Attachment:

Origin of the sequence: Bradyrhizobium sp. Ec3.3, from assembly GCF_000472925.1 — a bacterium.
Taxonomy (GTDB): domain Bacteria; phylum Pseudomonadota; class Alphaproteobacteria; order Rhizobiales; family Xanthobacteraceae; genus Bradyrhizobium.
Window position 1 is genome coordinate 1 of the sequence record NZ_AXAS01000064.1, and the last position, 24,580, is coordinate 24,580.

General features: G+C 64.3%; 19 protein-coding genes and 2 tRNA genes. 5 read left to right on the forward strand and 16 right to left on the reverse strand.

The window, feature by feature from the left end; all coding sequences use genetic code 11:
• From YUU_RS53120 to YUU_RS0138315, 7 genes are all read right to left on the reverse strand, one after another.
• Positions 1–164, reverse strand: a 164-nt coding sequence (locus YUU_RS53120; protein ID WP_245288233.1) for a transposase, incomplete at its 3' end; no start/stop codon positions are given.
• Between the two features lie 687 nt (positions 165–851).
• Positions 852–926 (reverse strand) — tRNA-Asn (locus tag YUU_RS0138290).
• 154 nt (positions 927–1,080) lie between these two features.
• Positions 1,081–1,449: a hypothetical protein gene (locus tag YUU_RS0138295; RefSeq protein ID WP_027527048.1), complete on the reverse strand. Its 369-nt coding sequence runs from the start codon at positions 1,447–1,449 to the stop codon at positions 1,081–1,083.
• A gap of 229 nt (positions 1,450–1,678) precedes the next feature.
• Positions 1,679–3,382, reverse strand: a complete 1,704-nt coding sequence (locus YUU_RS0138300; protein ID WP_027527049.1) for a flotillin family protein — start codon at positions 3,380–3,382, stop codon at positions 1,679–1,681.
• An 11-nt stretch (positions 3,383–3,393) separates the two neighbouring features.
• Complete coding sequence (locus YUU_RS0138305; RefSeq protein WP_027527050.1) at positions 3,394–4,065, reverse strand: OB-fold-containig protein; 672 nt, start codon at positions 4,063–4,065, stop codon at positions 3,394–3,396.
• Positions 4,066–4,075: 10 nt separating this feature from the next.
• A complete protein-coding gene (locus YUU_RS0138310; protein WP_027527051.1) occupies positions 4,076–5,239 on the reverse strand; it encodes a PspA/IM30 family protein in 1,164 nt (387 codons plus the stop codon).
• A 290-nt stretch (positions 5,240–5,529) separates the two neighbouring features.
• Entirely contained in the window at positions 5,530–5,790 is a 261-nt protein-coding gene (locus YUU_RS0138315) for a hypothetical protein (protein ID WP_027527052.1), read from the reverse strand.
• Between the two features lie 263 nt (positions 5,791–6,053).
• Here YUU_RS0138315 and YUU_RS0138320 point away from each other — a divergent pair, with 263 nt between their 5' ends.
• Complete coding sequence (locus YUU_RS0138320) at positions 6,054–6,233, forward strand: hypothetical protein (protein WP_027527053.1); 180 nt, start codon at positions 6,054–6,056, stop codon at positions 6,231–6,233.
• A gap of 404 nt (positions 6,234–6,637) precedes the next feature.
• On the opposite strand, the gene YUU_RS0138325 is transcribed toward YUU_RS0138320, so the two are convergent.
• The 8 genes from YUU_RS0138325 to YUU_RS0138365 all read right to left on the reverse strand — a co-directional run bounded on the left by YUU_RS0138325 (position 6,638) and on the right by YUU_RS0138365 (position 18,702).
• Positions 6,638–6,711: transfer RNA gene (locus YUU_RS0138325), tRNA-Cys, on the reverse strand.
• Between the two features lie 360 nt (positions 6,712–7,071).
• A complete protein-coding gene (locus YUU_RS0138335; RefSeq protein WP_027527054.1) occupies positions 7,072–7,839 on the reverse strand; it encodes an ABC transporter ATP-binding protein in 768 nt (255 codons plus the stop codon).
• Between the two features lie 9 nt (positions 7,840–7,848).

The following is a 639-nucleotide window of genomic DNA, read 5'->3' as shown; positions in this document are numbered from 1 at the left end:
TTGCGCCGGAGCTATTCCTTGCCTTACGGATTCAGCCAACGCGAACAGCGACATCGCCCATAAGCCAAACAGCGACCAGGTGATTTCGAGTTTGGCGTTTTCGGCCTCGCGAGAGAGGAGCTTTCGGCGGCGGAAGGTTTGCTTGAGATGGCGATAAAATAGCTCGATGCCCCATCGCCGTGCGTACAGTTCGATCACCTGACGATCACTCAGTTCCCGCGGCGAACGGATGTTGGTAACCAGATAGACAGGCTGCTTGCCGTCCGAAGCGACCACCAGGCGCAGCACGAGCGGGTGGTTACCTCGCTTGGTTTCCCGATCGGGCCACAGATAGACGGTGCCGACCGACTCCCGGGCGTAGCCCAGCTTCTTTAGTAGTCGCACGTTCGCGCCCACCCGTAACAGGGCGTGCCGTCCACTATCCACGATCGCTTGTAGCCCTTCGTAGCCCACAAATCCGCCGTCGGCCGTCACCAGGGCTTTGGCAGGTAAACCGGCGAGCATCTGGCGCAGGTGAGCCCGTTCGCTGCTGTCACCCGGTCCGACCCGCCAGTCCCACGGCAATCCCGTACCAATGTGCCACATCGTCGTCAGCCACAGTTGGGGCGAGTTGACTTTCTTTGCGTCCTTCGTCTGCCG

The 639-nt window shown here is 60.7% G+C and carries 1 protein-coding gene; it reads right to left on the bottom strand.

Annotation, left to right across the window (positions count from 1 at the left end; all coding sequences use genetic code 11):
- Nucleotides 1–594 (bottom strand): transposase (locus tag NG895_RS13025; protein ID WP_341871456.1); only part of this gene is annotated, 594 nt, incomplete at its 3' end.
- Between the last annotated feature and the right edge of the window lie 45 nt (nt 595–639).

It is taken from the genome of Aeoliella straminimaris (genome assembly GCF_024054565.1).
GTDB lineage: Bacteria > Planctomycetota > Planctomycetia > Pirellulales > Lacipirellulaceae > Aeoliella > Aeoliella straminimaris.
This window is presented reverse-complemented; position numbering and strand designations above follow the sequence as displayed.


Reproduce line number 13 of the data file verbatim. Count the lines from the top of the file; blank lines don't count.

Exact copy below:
• Positions 1,679–3,382, reverse strand: a complete 1,704-nt coding sequence (locus YUU_RS0138300; protein ID WP_027527049.1) for a flotillin family protein — start codon at positions 3,380–3,382, stop codon at positions 1,679–1,681.